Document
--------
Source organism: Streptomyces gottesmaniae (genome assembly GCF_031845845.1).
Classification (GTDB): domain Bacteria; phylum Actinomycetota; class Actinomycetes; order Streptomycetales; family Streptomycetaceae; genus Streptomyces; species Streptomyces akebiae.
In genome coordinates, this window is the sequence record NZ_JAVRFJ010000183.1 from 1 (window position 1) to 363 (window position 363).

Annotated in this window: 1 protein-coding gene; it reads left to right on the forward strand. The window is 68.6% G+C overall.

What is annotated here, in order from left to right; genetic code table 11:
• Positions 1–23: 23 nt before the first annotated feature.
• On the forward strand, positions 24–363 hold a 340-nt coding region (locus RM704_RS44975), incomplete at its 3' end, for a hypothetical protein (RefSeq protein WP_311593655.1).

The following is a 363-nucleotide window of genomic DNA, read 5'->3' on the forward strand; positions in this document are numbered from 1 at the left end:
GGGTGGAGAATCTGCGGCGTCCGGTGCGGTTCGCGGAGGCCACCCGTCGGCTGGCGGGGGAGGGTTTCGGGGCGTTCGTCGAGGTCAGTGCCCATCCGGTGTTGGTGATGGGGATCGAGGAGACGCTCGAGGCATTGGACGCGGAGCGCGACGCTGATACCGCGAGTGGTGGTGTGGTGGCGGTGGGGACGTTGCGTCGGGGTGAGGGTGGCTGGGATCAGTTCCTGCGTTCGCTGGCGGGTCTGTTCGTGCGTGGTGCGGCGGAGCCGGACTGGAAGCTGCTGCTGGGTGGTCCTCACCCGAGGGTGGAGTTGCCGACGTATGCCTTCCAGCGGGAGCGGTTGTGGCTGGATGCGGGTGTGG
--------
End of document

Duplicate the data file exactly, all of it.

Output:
Source organism: Streptomyces gottesmaniae (genome assembly GCF_031845845.1).
Classification (GTDB): domain Bacteria; phylum Actinomycetota; class Actinomycetes; order Streptomycetales; family Streptomycetaceae; genus Streptomyces; species Streptomyces akebiae.
In genome coordinates, this window is the sequence record NZ_JAVRFJ010000183.1 from 1 (window position 1) to 363 (window position 363).

Annotated in this window: 1 protein-coding gene; it reads left to right on the forward strand. The window is 68.6% G+C overall.

What is annotated here, in order from left to right; genetic code table 11:
• Positions 1–23: 23 nt before the first annotated feature.
• On the forward strand, positions 24–363 hold a 340-nt coding region (locus RM704_RS44975), incomplete at its 3' end, for a hypothetical protein (RefSeq protein WP_311593655.1).

The following is a 363-nucleotide window of genomic DNA, read 5'->3' on the forward strand; positions in this document are numbered from 1 at the left end:
GGGTGGAGAATCTGCGGCGTCCGGTGCGGTTCGCGGAGGCCACCCGTCGGCTGGCGGGGGAGGGTTTCGGGGCGTTCGTCGAGGTCAGTGCCCATCCGGTGTTGGTGATGGGGATCGAGGAGACGCTCGAGGCATTGGACGCGGAGCGCGACGCTGATACCGCGAGTGGTGGTGTGGTGGCGGTGGGGACGTTGCGTCGGGGTGAGGGTGGCTGGGATCAGTTCCTGCGTTCGCTGGCGGGTCTGTTCGTGCGTGGTGCGGCGGAGCCGGACTGGAAGCTGCTGCTGGGTGGTCCTCACCCGAGGGTGGAGTTGCCGACGTATGCCTTCCAGCGGGAGCGGTTGTGGCTGGATGCGGGTGTGG